Published Date: 2011-11-20 20:07:11
Subject: PRO/EDR> Crimean-Congo hem. fever - Pakistan (03): (SD) human
Archive Number: 20111120.3416
CRIMEAN-CONGO HEMORRHAGIC FEVER - PAKISTAN (03): SINDH, HUMAN
A ProMED-mail post
ProMED-mail is a program of the
International Society for Infectious Diseases
Date: Sat 19 Nov 2011
Source Dawn, Metropolitan [edited]
A 29-year-old man admitted to a private hospital with a history of
high-grade fever and fits for 6 days died at the private hospital on
Fri 18 Nov 2011. Sources at the Liaquat National Hospital (LNH) told
Dawn that the patient tested positive for Crimean-Congo haemorrhagic
fever (CCHF) virus infection at a private university hospital.
The patient was a resident of Gazdarabad, Ranchhore Line. Retired Brig
Syed Nasim Ahmed, director of administration at the LNH, told the Dawn
newspaper that the man was said to have lived with a friend for a week
in the cattle market during the Eid days before his illness. However,
information regarding the exact occupation and family details of the
victim could not be obtained from the LNH.
He had been brought to the LNH on 15 Nov 2011 with a high-grade fever
in a state of unconsciousness and bleeding from the mouth. He was
diagnosed as a CCHF case on Thu 17 Nov 2011. It was further learned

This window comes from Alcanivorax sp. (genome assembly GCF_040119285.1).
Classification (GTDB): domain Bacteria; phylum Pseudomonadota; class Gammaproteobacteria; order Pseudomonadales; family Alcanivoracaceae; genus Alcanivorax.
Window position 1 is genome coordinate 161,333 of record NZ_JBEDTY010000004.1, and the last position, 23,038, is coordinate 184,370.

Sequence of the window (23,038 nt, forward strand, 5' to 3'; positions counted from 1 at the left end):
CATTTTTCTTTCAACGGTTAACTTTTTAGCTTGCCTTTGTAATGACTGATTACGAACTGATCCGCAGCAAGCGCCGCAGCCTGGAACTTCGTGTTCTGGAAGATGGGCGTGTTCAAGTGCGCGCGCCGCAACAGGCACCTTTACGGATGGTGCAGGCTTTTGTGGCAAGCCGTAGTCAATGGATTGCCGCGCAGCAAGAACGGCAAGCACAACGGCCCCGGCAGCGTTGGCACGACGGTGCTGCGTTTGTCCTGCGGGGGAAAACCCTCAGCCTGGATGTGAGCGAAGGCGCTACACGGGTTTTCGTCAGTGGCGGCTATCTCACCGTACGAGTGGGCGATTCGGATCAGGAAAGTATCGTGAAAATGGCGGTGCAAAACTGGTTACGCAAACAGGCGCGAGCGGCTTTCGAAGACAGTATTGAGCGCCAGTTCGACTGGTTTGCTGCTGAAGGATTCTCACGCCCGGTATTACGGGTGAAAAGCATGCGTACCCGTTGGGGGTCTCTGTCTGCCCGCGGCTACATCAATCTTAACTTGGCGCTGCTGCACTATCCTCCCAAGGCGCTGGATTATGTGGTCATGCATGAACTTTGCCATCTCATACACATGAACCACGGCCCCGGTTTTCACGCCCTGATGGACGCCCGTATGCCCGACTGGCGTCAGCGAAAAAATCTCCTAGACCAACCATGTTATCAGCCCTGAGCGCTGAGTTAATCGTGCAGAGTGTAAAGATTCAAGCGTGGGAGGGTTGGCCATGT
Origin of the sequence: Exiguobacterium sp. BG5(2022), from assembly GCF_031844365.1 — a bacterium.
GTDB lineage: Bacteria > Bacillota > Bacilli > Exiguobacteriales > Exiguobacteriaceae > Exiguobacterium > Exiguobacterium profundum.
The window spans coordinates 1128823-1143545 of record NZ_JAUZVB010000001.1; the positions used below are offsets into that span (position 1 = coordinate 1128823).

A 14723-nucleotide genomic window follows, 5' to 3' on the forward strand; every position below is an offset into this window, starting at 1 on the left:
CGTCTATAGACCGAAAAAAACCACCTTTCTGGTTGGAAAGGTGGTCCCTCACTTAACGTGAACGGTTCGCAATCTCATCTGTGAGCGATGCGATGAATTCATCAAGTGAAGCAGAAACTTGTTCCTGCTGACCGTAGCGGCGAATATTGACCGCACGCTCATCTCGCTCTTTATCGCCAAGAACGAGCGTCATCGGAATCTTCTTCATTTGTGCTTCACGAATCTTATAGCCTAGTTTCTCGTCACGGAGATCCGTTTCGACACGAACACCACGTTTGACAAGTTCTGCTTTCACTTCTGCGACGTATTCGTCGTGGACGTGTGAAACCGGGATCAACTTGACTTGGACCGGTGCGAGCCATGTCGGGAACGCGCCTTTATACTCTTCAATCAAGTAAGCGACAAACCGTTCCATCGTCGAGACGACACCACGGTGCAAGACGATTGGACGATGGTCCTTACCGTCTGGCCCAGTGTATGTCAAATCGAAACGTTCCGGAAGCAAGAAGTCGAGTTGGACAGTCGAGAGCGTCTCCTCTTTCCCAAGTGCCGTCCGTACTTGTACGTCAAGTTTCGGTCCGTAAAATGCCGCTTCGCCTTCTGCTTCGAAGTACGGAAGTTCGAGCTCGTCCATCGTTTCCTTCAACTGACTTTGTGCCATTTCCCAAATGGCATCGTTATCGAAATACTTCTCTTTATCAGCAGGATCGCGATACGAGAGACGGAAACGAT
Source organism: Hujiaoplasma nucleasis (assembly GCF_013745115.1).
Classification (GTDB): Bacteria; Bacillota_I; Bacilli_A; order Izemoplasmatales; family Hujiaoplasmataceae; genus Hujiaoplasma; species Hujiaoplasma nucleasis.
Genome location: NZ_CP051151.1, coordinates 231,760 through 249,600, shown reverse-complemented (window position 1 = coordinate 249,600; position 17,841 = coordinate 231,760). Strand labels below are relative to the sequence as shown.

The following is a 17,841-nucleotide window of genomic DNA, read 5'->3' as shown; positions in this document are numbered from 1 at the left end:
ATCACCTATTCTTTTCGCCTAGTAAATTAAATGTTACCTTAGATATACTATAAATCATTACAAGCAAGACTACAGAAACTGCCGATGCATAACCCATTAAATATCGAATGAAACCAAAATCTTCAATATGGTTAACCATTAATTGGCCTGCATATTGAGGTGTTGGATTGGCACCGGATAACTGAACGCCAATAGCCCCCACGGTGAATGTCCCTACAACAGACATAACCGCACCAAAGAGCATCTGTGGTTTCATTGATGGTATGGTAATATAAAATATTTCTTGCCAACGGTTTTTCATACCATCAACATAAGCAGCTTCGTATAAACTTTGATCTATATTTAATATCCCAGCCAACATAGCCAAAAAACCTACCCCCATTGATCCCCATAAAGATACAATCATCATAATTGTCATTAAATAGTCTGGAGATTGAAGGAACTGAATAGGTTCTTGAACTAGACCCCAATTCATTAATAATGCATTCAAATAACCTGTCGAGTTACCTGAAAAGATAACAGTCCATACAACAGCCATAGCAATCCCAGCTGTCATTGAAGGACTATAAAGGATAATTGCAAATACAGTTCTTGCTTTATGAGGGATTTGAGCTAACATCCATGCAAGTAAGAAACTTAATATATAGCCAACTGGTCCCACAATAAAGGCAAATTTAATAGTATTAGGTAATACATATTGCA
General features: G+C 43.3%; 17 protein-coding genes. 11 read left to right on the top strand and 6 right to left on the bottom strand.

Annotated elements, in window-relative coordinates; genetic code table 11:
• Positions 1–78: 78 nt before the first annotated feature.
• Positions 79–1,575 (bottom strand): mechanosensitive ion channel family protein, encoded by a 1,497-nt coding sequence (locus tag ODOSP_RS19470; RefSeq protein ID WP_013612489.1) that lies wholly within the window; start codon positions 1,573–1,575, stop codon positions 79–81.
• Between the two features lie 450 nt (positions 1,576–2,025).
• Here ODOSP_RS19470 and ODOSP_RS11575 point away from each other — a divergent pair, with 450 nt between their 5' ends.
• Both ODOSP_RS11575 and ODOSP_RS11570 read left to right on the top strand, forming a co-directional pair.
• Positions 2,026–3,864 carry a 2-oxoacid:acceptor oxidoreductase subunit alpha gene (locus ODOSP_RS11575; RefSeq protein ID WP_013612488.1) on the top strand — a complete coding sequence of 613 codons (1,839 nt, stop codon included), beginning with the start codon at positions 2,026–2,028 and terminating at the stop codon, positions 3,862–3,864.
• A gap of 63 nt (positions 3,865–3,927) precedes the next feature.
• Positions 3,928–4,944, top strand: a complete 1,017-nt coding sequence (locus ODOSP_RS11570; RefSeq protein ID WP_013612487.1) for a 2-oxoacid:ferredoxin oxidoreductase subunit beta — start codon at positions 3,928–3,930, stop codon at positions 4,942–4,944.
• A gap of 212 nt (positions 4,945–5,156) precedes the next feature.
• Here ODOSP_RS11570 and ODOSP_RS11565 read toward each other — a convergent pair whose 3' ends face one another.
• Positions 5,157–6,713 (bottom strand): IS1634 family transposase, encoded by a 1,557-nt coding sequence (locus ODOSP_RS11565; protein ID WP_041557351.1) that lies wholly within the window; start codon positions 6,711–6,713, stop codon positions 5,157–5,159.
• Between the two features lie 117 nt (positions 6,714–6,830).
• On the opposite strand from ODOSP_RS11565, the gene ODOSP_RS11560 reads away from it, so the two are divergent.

that the patient was being treated at the medical intensive care unit
of the LNH.
Three deaths as a result of CCHF virus infection were reported last
year , one each at the Indus Hospital, Aga Khan University
Hospital and Abbasi Shaheed Hospital.
[Byline: Mukhtar Alam]
ProMED-mail from HealthMap alerts
[Crimean-Congo haemorrhagic fever (CCHF) is a tick-transmitted viral
haemorrhagic fever. Although primarily a zoonosis, sporadic cases and
outbreaks of CCHF affecting humans do occur. The disease is endemic in
many countries in Africa, Europe and Asia.
A number of tick genera are capable of becoming infected with CCHF
virus, but the most efficient and common vectors for CCHF appear to be
members of the genus _Hyalomma_. Humans who become infected with CCHF
acquire the virus from direct contact with blood or other infected
tissues from livestock, or they may become infected from a tick bite.
Transmission of infection from domestic stock generally occurs during
slaughter (and not during normal contact with domestic animals, which
are relatively unaffected by the infection).
The majority of human cases have occurred in those involved with the
livestock industry, such as agricultural workers, slaughterhouse
workers and veterinarians. It is likely that the deceased Pakistani
acquired the infection during the course of his residence in the
cattle market during the EID festival period and that he did not seek
treatment early enough to save his life. The mortality rate for human
cases is approximately 30 percent, with death occurring in the 2nd
week of illness. In those patients who recover, improvement generally
begins on the 9th or 10th day after the onset of illness. General
supportive therapy is the mainstay of patient management, although the
antiviral drug ribavirin has been used successfully in treatment of
some cases of established CCHF virus infection.
Gazdarabad is one of the neighbourhoods of Saddar Town in Karachi,
Sindh province, Pakistan. Gazdarabad was formerly known as Ranchore
Line until around the 1950s. The location of Karachi can be found in
the HealthMap interactive map at: http://healthmap.org/r/1kc-. -